Berkeley Gets Tibia of Mary Magdalene

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    NEWSLETTERS

    ASSOCIATED PRESS
    Actors playing Joseph and Mary, foreground, reenact the Nativity scene in the Palestinian town of Nazareth, Jesus's traditional hometown, ahead of Christmas this week, on Wednesday, Dec. 22, 2010. (AP Photo/Dan Balilty)

    What's more powerful than a rabbit's foot, a four-leaf clover, and a pinch of salt thrown over your shoulder? A little shard of Mary Magdalene's leg.

    The bone fragment, believed to belong to the Biblical character, is currently touring the state in a glass box and will visit Berkeley today.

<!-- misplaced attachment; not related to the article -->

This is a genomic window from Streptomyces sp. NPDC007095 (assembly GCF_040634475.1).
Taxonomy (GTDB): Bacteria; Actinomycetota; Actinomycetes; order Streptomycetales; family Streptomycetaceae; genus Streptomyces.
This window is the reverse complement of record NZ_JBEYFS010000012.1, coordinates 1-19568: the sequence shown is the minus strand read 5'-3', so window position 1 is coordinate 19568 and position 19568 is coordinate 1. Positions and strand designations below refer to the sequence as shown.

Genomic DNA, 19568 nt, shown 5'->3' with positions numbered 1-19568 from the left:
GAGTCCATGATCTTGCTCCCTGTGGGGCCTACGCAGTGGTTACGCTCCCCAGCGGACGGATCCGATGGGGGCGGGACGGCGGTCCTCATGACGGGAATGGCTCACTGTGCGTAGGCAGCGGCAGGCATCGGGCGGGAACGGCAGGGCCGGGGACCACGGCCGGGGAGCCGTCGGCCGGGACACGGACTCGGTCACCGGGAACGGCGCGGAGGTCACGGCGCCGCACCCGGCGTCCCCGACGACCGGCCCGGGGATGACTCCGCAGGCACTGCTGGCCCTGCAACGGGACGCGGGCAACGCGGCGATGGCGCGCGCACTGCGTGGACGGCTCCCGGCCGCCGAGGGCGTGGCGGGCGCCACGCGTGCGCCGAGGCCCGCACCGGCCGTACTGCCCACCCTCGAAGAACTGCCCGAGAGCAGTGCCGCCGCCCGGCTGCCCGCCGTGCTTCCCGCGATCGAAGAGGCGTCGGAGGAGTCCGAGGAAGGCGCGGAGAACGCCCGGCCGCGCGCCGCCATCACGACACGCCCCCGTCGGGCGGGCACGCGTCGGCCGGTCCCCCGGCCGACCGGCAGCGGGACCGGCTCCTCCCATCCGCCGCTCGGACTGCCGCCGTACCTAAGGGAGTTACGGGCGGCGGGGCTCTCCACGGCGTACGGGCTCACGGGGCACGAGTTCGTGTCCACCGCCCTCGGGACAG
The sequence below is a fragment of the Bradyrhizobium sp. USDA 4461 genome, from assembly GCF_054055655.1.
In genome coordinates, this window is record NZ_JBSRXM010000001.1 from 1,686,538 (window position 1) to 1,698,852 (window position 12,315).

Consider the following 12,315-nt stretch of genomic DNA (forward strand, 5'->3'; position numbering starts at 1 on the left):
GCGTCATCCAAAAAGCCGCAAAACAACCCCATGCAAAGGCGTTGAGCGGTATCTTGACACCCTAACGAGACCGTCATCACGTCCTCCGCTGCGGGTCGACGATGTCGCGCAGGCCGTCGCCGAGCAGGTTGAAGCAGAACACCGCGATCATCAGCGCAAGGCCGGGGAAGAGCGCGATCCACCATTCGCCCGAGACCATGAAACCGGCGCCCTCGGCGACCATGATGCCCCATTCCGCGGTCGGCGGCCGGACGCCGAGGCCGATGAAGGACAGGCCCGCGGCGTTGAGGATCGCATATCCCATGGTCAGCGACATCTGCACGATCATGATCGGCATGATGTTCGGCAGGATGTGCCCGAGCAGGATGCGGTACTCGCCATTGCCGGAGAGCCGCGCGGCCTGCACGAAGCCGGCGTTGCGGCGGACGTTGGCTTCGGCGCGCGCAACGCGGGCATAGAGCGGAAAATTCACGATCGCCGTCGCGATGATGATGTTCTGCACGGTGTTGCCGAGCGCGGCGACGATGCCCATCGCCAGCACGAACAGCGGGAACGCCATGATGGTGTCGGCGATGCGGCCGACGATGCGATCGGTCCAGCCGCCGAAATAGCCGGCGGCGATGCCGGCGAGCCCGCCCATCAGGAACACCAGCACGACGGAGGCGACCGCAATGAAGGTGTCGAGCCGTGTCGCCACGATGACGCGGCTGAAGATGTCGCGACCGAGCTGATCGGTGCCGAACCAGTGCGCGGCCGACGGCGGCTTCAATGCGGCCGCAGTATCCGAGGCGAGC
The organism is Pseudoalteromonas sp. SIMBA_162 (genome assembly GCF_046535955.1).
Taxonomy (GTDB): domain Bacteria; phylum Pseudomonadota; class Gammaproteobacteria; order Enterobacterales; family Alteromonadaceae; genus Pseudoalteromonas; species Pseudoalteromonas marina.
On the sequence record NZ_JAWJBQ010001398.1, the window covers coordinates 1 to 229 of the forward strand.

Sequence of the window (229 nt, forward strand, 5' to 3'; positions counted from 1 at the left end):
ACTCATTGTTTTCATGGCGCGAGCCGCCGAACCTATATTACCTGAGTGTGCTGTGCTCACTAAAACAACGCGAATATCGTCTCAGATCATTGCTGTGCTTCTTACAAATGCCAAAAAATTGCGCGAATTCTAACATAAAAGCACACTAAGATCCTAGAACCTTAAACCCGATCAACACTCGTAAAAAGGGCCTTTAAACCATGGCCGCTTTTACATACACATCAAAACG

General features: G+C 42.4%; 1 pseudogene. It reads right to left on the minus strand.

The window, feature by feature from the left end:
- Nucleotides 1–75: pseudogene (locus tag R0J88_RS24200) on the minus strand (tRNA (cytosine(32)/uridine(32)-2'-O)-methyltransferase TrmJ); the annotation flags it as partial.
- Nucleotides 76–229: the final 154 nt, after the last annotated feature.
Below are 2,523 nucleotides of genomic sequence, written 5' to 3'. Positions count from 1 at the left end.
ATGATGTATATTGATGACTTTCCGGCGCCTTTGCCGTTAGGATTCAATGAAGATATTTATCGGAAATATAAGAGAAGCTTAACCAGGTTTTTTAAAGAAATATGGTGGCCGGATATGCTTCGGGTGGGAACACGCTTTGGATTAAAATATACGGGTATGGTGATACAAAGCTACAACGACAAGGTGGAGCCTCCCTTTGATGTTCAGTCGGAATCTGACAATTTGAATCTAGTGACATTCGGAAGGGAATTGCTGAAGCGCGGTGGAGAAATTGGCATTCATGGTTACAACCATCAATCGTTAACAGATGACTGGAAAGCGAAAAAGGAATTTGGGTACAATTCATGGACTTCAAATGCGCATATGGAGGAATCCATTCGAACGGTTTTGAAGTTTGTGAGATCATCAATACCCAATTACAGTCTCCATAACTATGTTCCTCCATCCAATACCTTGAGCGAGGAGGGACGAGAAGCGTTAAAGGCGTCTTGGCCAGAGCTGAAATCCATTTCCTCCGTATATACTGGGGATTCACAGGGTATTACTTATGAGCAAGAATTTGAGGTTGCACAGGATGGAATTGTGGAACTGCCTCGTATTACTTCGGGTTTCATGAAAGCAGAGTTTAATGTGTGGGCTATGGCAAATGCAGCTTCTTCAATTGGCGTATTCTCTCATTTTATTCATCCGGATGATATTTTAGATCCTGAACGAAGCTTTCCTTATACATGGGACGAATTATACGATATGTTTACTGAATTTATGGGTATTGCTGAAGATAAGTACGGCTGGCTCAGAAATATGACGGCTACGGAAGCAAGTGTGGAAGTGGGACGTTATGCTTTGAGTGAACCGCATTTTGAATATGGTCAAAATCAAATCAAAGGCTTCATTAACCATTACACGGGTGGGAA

Some Christians venerate such items, known as "relics," believing them to possess magical properties. Others simply regard the items of reminders of inspirational stories.

    After leaving Berkeley, the tibia will head south to Atwater. It's had quite a journey. Mary Magdalene is said to have traveled from the Middle East to France during her life, living in a cave for many years according to the Contra Costa County Times.

    There's some debate as to whether Mary Magdalene was a prostitute. The Bible's language is open to interpretation, with the term "demons" potentially referring to sins or to illness.

    Some Gospels claim that Mary may have shared a romantic relationship with Jesus, or at least a closer relationship than the other disciples.

    In fact, the Gospel of Philip has them exchanging kisses. Her tibia, sadly, gets little attention.